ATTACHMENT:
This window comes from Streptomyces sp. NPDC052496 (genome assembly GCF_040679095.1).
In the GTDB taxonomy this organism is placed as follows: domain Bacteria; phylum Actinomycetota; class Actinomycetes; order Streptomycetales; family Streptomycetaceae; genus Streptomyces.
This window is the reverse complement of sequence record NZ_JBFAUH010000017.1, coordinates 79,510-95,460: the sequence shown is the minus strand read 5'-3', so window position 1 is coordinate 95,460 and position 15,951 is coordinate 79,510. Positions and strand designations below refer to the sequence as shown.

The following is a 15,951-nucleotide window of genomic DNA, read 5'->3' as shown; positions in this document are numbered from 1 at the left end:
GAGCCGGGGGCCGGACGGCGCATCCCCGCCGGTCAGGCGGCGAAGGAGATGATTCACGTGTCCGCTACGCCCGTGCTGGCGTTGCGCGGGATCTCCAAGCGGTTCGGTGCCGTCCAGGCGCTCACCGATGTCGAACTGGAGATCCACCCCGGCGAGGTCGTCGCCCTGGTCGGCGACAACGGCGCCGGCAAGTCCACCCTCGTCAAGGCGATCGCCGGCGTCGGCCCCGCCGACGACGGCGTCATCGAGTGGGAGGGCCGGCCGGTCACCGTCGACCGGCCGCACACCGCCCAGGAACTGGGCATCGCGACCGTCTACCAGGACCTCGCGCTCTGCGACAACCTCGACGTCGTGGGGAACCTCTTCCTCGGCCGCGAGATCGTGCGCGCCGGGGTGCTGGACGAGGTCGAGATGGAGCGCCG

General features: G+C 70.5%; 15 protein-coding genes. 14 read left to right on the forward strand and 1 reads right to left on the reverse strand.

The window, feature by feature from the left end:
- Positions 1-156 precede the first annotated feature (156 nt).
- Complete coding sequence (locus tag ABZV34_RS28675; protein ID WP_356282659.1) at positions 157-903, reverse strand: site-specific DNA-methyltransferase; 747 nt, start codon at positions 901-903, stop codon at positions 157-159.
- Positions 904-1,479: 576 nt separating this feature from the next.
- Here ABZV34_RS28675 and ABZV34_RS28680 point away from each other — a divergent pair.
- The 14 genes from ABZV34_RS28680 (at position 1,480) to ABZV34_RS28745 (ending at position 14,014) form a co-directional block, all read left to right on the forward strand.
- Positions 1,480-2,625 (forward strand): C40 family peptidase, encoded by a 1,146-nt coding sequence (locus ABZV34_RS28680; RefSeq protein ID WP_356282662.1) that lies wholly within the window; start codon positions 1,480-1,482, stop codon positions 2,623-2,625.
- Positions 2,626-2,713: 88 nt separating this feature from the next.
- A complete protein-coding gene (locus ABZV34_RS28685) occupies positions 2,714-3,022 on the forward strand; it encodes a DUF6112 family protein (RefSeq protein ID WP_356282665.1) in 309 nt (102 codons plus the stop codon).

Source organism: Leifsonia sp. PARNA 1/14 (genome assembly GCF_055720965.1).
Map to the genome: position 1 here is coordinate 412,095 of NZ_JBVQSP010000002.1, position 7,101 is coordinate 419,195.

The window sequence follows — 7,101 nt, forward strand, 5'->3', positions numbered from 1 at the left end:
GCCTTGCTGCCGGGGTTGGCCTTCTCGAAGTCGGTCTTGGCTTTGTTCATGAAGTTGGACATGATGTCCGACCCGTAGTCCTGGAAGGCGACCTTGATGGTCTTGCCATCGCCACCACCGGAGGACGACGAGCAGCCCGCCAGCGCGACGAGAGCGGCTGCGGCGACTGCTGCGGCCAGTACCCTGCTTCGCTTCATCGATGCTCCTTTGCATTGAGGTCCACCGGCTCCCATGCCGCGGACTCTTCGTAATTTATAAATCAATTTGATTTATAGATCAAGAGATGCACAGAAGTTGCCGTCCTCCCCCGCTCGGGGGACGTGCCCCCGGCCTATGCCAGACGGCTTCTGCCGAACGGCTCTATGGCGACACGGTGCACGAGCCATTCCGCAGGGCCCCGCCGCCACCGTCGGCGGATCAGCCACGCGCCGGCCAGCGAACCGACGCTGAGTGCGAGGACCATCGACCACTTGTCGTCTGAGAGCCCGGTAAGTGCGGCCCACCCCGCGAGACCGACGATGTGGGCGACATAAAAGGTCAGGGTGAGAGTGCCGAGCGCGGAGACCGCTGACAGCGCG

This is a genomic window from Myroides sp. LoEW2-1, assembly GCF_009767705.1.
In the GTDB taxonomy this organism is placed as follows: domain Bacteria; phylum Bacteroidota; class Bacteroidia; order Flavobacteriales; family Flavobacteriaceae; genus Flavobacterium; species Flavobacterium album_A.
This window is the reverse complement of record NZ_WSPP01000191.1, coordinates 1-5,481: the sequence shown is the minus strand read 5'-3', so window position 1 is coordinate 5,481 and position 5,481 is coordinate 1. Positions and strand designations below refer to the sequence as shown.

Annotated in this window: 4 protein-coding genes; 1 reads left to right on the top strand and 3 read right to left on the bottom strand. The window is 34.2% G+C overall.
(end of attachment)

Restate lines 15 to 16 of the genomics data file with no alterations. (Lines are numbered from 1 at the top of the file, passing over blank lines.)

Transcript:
- A complete protein-coding gene (locus ABZV34_RS28685) occupies positions 2,714-3,022 on the forward strand; it encodes a DUF6112 family protein (RefSeq protein ID WP_356282665.1) in 309 nt (102 codons plus the stop codon).

Source organism: Leifsonia sp. PARNA 1/14 (genome assembly GCF_055720965.1).